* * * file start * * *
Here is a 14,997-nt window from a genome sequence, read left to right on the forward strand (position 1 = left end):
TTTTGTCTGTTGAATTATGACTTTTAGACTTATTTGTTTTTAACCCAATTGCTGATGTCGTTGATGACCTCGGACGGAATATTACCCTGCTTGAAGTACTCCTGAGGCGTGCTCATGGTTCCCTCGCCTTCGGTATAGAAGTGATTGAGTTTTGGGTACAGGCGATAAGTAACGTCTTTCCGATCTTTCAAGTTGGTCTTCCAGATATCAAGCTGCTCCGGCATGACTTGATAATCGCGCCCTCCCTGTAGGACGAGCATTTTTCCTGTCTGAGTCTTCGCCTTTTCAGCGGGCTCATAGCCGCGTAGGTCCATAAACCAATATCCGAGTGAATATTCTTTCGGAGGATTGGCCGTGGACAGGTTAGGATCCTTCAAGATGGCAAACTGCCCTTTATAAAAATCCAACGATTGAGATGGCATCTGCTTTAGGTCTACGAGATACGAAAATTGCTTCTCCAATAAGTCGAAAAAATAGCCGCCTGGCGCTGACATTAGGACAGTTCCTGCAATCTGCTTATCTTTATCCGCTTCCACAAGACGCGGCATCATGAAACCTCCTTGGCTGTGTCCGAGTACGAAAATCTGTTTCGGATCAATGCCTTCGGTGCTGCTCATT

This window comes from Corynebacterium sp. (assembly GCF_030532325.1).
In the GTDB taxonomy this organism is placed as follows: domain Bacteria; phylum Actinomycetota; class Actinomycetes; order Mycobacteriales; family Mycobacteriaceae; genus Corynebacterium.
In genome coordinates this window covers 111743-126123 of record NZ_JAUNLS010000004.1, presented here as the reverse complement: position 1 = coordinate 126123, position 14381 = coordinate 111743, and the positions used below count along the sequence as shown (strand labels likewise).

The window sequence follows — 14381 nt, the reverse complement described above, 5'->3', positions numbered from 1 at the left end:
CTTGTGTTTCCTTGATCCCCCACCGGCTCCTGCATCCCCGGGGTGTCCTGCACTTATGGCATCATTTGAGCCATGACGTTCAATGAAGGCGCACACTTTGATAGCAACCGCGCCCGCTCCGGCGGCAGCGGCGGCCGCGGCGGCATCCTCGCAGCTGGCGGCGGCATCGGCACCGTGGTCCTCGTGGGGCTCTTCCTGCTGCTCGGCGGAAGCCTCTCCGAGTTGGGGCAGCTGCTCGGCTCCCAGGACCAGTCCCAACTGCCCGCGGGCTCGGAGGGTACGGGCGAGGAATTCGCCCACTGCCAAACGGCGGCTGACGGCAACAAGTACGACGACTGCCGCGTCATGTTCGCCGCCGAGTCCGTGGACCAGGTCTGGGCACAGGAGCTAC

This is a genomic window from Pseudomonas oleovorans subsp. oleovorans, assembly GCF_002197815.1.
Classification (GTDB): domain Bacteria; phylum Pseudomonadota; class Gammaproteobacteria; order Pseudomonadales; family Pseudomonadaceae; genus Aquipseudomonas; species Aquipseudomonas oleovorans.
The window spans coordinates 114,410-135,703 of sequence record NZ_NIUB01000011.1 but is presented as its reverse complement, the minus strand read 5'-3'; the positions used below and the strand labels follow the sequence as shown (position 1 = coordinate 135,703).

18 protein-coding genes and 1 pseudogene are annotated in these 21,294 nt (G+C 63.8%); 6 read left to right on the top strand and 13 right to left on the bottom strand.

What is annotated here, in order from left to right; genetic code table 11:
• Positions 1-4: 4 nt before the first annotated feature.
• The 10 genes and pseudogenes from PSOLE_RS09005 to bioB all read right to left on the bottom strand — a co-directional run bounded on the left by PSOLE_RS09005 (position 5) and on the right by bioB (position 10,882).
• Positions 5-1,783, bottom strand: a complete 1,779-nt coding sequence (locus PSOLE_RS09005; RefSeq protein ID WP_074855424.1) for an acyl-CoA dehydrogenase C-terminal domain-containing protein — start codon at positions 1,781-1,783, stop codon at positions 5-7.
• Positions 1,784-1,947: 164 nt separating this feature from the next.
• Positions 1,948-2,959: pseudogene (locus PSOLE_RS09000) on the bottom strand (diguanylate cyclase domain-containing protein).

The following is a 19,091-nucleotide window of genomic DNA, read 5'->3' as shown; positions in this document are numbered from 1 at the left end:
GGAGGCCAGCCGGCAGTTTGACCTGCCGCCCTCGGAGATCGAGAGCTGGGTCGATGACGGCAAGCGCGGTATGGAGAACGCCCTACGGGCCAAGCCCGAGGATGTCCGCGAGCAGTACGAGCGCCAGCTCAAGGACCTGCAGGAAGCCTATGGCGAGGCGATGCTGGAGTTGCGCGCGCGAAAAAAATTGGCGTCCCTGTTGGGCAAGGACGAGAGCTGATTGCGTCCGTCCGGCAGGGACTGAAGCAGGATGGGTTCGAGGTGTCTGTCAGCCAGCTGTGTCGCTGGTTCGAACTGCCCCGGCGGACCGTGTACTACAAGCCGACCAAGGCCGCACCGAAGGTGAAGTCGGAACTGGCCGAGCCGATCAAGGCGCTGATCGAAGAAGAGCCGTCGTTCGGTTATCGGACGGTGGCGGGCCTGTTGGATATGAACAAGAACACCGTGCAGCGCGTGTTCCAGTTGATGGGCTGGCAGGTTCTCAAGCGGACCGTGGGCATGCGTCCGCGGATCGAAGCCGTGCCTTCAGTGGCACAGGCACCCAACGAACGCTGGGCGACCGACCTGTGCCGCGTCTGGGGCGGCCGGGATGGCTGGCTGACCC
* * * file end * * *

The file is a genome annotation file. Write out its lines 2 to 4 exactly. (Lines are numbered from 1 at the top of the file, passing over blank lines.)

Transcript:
TTTTGTCTGTTGAATTATGACTTTTAGACTTATTTGTTTTTAACCCAATTGCTGATGTCGTTGATGACCTCGGACGGAATATTACCCTGCTTGAAGTACTCCTGAGGCGTGCTCATGGTTCCCTCGCCTTCGGTATAGAAGTGATTGAGTTTTGGGTACAGGCGATAAGTAACGTCTTTCCGATCTTTCAAGTTGGTCTTCCAGATATCAAGCTGCTCCGGCATGACTTGATAATCGCGCCCTCCCTGTAGGACGAGCATTTTTCCTGTCTGAGTCTTCGCCTTTTCAGCGGGCTCATAGCCGCGTAGGTCCATAAACCAATATCCGAGTGAATATTCTTTCGGAGGATTGGCCGTGGACAGGTTAGGATCCTTCAAGATGGCAAACTGCCCTTTATAAAAATCCAACGATTGAGATGGCATCTGCTTTAGGTCTACGAGATACGAAAATTGCTTCTCCAATAAGTCGAAAAAATAGCCGCCTGGCGCTGACATTAGGACAGTTCCTGCAATCTGCTTATCTTTATCCGCTTCCACAAGACGCGGCATCATGAAACCTCCTTGGCTGTGTCCGAGTACGAAAATCTGTTTCGGATCAATGCCTTCGGTGCTGCTCATT

This window comes from Corynebacterium sp. (assembly GCF_030532325.1).
In the GTDB taxonomy this organism is placed as follows: domain Bacteria; phylum Actinomycetota; class Actinomycetes; order Mycobacteriales; family Mycobacteriaceae; genus Corynebacterium.